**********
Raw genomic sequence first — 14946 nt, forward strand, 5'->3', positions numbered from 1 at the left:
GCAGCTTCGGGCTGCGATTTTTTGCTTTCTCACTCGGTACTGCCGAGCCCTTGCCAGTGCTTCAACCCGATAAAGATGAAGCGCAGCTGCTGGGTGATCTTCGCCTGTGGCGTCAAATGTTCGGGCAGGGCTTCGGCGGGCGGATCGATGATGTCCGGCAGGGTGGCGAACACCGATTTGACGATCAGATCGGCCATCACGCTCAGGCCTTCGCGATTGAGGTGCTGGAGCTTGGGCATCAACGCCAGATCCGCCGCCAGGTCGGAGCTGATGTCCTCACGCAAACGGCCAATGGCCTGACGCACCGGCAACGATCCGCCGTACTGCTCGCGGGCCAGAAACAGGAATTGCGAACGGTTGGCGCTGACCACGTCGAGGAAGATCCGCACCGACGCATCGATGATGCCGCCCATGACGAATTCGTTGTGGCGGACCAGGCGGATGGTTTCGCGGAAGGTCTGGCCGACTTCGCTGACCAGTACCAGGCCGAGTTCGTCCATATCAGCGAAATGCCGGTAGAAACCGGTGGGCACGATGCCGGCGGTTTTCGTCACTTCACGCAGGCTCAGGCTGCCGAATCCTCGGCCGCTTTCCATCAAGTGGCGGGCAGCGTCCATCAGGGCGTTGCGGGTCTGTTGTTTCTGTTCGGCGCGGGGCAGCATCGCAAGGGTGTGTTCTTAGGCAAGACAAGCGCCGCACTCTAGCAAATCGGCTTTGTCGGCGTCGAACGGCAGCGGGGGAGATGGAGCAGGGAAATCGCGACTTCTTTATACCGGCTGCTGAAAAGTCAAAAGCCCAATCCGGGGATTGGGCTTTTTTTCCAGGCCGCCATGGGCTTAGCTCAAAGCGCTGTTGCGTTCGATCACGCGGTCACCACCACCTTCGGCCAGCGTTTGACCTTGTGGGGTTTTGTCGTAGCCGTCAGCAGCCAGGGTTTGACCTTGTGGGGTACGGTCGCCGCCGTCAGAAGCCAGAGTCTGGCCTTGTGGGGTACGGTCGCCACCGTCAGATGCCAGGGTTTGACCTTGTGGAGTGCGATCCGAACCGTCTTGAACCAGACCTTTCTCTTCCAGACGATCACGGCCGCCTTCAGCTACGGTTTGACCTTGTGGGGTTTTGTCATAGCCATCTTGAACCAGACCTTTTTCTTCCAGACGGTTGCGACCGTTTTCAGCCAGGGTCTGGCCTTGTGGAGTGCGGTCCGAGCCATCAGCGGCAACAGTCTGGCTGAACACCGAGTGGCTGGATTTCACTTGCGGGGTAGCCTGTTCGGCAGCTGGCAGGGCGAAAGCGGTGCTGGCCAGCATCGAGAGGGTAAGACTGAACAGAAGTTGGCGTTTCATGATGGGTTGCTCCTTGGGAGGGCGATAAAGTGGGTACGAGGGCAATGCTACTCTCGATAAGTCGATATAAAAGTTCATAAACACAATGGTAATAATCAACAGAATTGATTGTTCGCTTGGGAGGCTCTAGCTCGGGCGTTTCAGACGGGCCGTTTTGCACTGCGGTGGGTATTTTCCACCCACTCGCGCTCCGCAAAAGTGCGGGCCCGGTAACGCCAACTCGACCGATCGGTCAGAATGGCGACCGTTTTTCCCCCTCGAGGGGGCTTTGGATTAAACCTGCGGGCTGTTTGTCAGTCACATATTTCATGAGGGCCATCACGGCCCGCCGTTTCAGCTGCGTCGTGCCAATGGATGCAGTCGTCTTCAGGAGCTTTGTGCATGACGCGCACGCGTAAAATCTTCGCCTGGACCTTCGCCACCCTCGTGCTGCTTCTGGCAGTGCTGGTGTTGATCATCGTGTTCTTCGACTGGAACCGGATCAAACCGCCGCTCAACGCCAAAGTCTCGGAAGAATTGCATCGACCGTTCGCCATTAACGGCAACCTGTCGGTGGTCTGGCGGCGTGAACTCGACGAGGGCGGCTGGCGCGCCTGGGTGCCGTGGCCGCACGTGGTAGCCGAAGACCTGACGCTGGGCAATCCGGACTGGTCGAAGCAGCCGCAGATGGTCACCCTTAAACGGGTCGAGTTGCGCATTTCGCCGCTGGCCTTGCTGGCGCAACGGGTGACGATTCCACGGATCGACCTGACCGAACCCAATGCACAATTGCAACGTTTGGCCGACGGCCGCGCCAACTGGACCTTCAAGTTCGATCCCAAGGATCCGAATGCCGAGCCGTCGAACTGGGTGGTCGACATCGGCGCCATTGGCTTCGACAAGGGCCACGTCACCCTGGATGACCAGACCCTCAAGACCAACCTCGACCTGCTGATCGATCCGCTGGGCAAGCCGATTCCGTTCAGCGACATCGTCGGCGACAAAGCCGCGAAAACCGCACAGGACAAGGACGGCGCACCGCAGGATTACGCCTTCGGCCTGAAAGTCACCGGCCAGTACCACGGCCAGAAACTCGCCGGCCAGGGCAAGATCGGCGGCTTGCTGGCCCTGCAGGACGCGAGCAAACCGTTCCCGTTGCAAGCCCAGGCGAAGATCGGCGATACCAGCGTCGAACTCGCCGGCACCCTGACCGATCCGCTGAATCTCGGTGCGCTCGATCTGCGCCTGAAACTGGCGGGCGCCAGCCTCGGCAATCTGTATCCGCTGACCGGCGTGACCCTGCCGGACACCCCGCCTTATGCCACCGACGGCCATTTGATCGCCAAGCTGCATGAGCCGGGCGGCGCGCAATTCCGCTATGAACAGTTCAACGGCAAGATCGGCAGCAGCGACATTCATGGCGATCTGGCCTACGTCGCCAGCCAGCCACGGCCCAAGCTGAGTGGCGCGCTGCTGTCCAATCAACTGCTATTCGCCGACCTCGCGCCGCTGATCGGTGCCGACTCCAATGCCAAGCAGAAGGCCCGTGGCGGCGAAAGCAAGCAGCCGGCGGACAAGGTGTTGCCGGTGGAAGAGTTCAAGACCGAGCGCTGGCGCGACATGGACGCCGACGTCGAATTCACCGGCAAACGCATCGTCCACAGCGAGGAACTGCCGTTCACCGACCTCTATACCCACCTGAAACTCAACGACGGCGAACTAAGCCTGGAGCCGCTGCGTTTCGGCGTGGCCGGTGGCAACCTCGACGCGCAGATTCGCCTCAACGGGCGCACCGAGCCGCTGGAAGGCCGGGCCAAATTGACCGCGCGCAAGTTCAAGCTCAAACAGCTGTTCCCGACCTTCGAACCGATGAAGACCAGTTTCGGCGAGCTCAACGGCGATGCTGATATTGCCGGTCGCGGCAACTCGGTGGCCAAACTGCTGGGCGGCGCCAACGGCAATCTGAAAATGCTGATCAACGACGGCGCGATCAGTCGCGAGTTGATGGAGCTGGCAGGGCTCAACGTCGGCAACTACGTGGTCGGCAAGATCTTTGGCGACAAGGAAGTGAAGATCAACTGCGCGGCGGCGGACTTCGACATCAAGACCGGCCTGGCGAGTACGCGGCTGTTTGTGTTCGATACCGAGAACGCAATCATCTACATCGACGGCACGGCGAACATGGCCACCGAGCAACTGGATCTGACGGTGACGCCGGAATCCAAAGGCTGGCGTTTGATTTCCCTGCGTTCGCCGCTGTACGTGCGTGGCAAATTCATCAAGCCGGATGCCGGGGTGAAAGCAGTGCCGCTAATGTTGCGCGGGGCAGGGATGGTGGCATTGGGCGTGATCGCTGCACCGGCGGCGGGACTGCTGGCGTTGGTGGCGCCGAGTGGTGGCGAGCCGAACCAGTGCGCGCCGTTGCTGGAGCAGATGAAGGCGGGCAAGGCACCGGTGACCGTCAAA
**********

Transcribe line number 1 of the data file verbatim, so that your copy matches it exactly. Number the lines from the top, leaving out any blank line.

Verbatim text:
Raw genomic sequence first — 14946 nt, forward strand, 5'->3', positions numbered from 1 at the left: